21 June 2018 – Young children and babies in the UK are being disproportionately impacted by deadly levels of the most harmful type of air pollution, according to new analysis by Unicef UK.
The charity has revealed that one in three children in the UK (4.5 million) are growing up in areas with unsafe levels of particulate pollution. This includes 1.6 million of all children aged five and younger, and 270,000 babies under one living in the most toxic air zones.
This Clean Air Day, Unicef UK is calling for the Government to prioritise and fund measures that target the worst-polluted areas and protect children from toxic air in places they live, learn and play.
Of the 20 local authorities with the largest proportion of babies living in them, almost three-quarters breach safe levels for particulate matter. Among the worst affected are children in Birmingham, London, Manchester, Liverpool and Bristol.
Evidence shows that particulate matter is the most lethal type of air pollution for human health – and children are the most vulnerable to its detrimental effects. Exposure to particulate matter during this critical stage of development can stunt children’s lung growth, affect brain development and could leave them with long-term health problems such as asthma. This not only impacts their health now, but limits their opportunities later in life. Long-term exposure could leave them suffering with lung cancer or cardiovascular disease as adults.
Every year, the health effects from PM2.5 exposure cost the NHS and social care over £40 million. Public Health England research shows that even the smallest improvement in air quality could reap massive rewards for children and the UK taxpayer.
Amy Gibbs, Unicef UK’s Director of Advocacy, said: “We already know that air pollution is harmful, but these findings force us to face a shocking reality about the acute impact on children’s health. Worryingly, one-third of our children could be filling their lungs with toxic air that puts them at risk of serious, long-term health conditions.
“It’s unacceptable that the most vulnerable members of society, who contribute the least to air pollution, are the ones suffering most from its effects. We wouldn’t make our children drink dirty water, so why are we allowing them to breathe dirty air?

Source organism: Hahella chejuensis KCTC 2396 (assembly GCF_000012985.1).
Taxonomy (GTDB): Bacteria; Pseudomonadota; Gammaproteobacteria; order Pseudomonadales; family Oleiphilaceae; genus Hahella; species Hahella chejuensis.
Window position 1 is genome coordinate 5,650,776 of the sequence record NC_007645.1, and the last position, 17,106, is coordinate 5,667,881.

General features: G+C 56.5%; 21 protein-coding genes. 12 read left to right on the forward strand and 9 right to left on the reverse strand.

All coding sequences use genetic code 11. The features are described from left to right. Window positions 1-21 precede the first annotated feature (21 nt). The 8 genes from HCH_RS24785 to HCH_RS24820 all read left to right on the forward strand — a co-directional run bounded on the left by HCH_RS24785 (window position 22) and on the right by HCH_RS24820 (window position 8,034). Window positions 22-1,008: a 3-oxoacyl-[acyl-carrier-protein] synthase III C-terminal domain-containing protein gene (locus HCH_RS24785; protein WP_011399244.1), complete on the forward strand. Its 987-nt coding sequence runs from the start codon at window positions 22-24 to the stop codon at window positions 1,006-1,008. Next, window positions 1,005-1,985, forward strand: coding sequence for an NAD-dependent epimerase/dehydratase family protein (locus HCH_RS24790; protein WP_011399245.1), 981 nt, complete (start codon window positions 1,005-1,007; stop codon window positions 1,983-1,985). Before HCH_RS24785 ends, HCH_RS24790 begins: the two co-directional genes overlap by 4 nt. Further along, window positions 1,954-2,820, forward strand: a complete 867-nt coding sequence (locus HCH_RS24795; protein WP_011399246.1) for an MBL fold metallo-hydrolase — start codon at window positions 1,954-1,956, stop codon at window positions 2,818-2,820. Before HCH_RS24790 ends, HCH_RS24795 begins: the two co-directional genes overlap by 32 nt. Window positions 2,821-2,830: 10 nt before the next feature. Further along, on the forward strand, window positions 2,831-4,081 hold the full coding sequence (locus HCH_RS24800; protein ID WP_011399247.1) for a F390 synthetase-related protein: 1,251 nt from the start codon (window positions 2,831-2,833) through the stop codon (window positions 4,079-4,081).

“There are practical solutions to protect our children from the harm air pollution can cause. The Government must accept this is a children’s health crisis and offer targeted action and funding to reduce their exposure in the most polluted areas. Children should not be forced to breathe toxic air in the areas where they live, learn and play.”
Leah Pulman, a teacher at Unicef Rights Respecting School, Bonner Primary said: “I really worry about the long-term effects of air pollution on my students’ health– this is a serious issue, particularly for children living in towns and cities. It’s vital we are talking about air pollution with children, so they understand the harm it can cause them and the importance of reducing their exposure.
“My class has been measuring the quality of the air in our local area and we were shocked with what we found. The children and parents seem much more engaged with this issue and are now taking new routes to school along quieter, cleaner roads.
“What’s happened in our school is really positive, but more needs to be done to protect children consistently across the UK. All schools urgently need dedicated programmes that will help them to do this kind of work.”
For more information about Unicef UK’s clean air campaign, visit: unicef.org.uk/cleanair
Notes to Editors
- This is the first analysis of babies’ and children’s exposure to particulate matter (PM2.5), broken down by regions and age groups.
- PM2.5 data was extrapolated from the WHO’s outdoor air pollution database – May 2018 update, and overlaid with population estimates taken from the ONS mid-year 2016 estimate.
- For full breakdown of data and limitations, see Unicef UK ‘A breath of toxic air’ (2018) – unicef.uk/cleanair
 PM2.5 – This refers to tiny particles of pollution in the air that have a diameter less than 2.5 ?m, smaller than the width of a human hair.
 Public Health England (2018) Estimation of costs to the NHS and social care due to the health impacts of air pollution
For more information please contact:
Morwenna Darby, 0207 375 6124, email@example.com
Unicef UK Media Team, 0207 375 6030, firstname.lastname@example.org
Unicef is the world’s leading organisation for children, promoting the rights and wellbeing of every child, in everything we do. Together with our partners, we work in 190 countries and territories to translate that commitment into practical action, focusing special effort on reaching the most vulnerable and excluded children, to the benefit of all children, everywhere.
Unicef UK raises funds to protect children in danger, transform their lives and build a safer world for tomorrow’s children. As a registered charity we raise funds through donations from individuals, organisations and companies and we lobby and campaign to keep children safe. Unicef UK also runs programmes in schools, hospitals and with local authorities in the UK. For more information please visit unicef.org.uk